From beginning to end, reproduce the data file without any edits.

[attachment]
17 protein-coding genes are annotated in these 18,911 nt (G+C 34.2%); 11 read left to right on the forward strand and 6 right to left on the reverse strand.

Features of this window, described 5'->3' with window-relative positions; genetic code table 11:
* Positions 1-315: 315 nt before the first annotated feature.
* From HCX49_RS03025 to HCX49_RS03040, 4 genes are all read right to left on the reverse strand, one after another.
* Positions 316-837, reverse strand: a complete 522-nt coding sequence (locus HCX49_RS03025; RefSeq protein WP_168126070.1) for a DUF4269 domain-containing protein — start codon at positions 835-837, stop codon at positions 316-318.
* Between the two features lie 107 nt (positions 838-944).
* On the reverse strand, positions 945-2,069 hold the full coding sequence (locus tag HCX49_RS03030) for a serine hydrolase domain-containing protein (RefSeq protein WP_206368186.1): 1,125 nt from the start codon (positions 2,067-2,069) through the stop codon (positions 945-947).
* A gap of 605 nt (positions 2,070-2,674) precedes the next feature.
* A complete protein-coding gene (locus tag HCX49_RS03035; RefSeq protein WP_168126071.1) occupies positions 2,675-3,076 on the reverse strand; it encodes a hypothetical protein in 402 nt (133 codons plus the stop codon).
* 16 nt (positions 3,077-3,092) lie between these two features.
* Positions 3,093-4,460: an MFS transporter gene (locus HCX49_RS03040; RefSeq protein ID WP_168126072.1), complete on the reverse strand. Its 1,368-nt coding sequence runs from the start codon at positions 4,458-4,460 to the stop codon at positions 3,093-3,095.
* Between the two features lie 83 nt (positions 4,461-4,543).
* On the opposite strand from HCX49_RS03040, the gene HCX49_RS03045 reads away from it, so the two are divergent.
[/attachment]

17 protein-coding genes are annotated in these 18,911 nt (G+C 34.2%); 11 read left to right on the forward strand and 6 right to left on the reverse strand.

Features of this window, described 5'->3' with window-relative positions; genetic code table 11:
* Positions 1-315: 315 nt before the first annotated feature.
* From HCX49_RS03025 to HCX49_RS03040, 4 genes are all read right to left on the reverse strand, one after another.
* Positions 316-837, reverse strand: a complete 522-nt coding sequence (locus HCX49_RS03025; RefSeq protein WP_168126070.1) for a DUF4269 domain-containing protein — start codon at positions 835-837, stop codon at positions 316-318.
* Between the two features lie 107 nt (positions 838-944).
* On the reverse strand, positions 945-2,069 hold the full coding sequence (locus tag HCX49_RS03030) for a serine hydrolase domain-containing protein (RefSeq protein WP_206368186.1): 1,125 nt from the start codon (positions 2,067-2,069) through the stop codon (positions 945-947).
* A gap of 605 nt (positions 2,070-2,674) precedes the next feature.
* A complete protein-coding gene (locus tag HCX49_RS03035; RefSeq protein WP_168126071.1) occupies positions 2,675-3,076 on the reverse strand; it encodes a hypothetical protein in 402 nt (133 codons plus the stop codon).
* 16 nt (positions 3,077-3,092) lie between these two features.
* Positions 3,093-4,460: an MFS transporter gene (locus HCX49_RS03040; RefSeq protein ID WP_168126072.1), complete on the reverse strand. Its 1,368-nt coding sequence runs from the start codon at positions 4,458-4,460 to the stop codon at positions 3,093-3,095.
* Between the two features lie 83 nt (positions 4,461-4,543).
* On the opposite strand from HCX49_RS03040, the gene HCX49_RS03045 reads away from it, so the two are divergent.